AED seen as a side effect after bladder treatment with solifenacin

The first case of a patient developing angioedema accompanied by urticaria after treatment with solifenacin, a drug commonly used to treat urinary incontinence, was described in a recent case report.

The report, “Acute urticaria and angioedema induced by solifenacin: a rare adverse effectwas published in the Postgraduate Medical Journal.

The patient, a 41-year-old man, was paraplegic after sustaining a spinal cord injury. He was admitted to Physical Medicine and Rehabilitation at Pakistan Armed Forces Institute of Rehabilitation Medicine for rehabilitation.

As is often the case with spinal fracture patients, he developed an overactive bladder, a condition characterized by a frequent and sudden urge to urinate that is difficult to control. The patient was trained in managing his bladder using clean intermittent catheterization (CIC), a method in which a catheter (tube) is used to drain urine at regular intervals.

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Solifenacin (sold as Vesicare, among other brand names) has also been prescribed at a daily dose of 5 mg. Solifenacin belongs to a class of medications called antimuscarinics and works by allowing the muscles of the bladder to relax and hold urine in longer, thus preventing incontinence.

The patient was discharged, but three weeks later returned to hospital with swelling of the face, lips and tongue and hives (hives) on the chest, arms and thighs. He reported that for the past two weeks he has developed mild severe itchy hives which resolved with oral anti-allergics.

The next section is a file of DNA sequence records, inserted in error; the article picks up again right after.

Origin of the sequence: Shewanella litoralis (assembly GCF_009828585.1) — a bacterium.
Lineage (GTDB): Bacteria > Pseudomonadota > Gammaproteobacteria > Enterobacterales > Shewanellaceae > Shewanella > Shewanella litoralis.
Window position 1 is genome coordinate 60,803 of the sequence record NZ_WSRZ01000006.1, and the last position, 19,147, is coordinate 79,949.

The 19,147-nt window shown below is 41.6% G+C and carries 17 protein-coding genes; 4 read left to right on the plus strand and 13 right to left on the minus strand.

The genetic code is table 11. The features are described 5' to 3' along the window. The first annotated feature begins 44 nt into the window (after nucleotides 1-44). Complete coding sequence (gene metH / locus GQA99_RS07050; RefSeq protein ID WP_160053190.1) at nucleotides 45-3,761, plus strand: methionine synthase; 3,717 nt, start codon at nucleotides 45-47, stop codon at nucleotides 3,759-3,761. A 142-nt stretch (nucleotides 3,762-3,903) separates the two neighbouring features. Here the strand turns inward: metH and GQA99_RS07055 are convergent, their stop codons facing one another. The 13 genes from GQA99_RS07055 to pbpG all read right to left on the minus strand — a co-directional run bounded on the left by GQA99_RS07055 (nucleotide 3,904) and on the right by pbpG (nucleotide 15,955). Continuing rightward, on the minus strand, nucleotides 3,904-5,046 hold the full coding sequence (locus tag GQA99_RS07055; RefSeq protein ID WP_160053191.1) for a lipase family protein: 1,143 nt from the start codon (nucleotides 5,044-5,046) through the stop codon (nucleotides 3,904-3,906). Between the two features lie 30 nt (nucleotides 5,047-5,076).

He had no clinical or family history of allergies and was not taking any other medication. Furthermore, his physical examination was uneventful.

Additional lab tests ruled out a possible diagnosis of hereditary angioedema (HAE) as no abnormalities were found in the levels of C1 and C4 esterase inhibitors, two blood proteins whose levels are usually low in patients with HAE. Other possible causes, including food allergies, insect bites, and the use of certain medications, have also been ruled out.

The patient was diagnosed with angioedema with urticaria, probably triggered by solifenacin.

He was given a corticosteroid and an antihistamine, both given by injection. Her symptoms of swelling and itchy hives completely disappeared after two hours. Solifenacin was replaced by mirabegron, another antimuscarinic also used for incontinence.

The fact that his symptoms completely resolved after discontinuation of solifenacin supports the idea that the drug “was the most likely cause of angioedema and urticaria in our patient,” the researchers wrote.

The patient was observed for one week. During this period, no further episodes of angioedema or urticaria occurred. He was kept on mirabegron in association with the CIC and sent home. No events occurred during his monthly follow-ups and the patient remained stable.

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